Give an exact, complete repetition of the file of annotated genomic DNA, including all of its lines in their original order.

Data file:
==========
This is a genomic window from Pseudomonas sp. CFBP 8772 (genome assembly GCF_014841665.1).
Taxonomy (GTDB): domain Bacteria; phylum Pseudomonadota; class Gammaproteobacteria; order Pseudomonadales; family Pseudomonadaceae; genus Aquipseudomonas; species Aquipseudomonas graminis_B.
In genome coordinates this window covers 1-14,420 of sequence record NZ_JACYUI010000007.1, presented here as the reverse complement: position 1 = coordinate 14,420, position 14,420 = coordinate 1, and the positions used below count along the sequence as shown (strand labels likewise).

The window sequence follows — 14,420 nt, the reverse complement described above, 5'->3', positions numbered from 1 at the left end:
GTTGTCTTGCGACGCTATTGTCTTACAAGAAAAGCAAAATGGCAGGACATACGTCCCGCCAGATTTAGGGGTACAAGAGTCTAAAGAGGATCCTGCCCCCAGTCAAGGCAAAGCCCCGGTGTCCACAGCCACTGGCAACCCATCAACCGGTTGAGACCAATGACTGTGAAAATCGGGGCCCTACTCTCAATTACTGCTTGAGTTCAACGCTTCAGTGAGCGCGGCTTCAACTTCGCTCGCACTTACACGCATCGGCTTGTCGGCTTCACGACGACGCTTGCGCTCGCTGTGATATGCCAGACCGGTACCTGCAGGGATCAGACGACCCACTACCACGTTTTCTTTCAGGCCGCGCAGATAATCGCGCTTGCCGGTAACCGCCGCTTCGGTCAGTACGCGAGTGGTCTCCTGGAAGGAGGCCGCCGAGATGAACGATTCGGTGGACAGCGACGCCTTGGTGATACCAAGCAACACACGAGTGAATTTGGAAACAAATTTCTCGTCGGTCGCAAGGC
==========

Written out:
This is a genomic window from Pseudomonas sp. CFBP 8772 (genome assembly GCF_014841665.1).
Taxonomy (GTDB): domain Bacteria; phylum Pseudomonadota; class Gammaproteobacteria; order Pseudomonadales; family Pseudomonadaceae; genus Aquipseudomonas; species Aquipseudomonas graminis_B.
In genome coordinates this window covers 1-14,420 of sequence record NZ_JACYUI010000007.1, presented here as the reverse complement: position 1 = coordinate 14,420, position 14,420 = coordinate 1, and the positions used below count along the sequence as shown (strand labels likewise).

The window sequence follows — 14,420 nt, the reverse complement described above, 5'->3', positions numbered from 1 at the left end:
GTTGTCTTGCGACGCTATTGTCTTACAAGAAAAGCAAAATGGCAGGACATACGTCCCGCCAGATTTAGGGGTACAAGAGTCTAAAGAGGATCCTGCCCCCAGTCAAGGCAAAGCCCCGGTGTCCACAGCCACTGGCAACCCATCAACCGGTTGAGACCAATGACTGTGAAAATCGGGGCCCTACTCTCAATTACTGCTTGAGTTCAACGCTTCAGTGAGCGCGGCTTCAACTTCGCTCGCACTTACACGCATCGGCTTGTCGGCTTCACGACGACGCTTGCGCTCGCTGTGATATGCCAGACCGGTACCTGCAGGGATCAGACGACCCACTACCACGTTTTCTTTCAGGCCGCGCAGATAATCGCGCTTGCCGGTAACCGCCGCTTCGGTCAGTACGCGAGTGGTCTCCTGGAAGGAGGCCGCCGAGATGAACGATTCGGTGGACAGCGACGCCTTGGTGATACCAAGCAACACACGAGTGAATTTGGAAACAAATTTCTCGTCGGTCGCAAGGC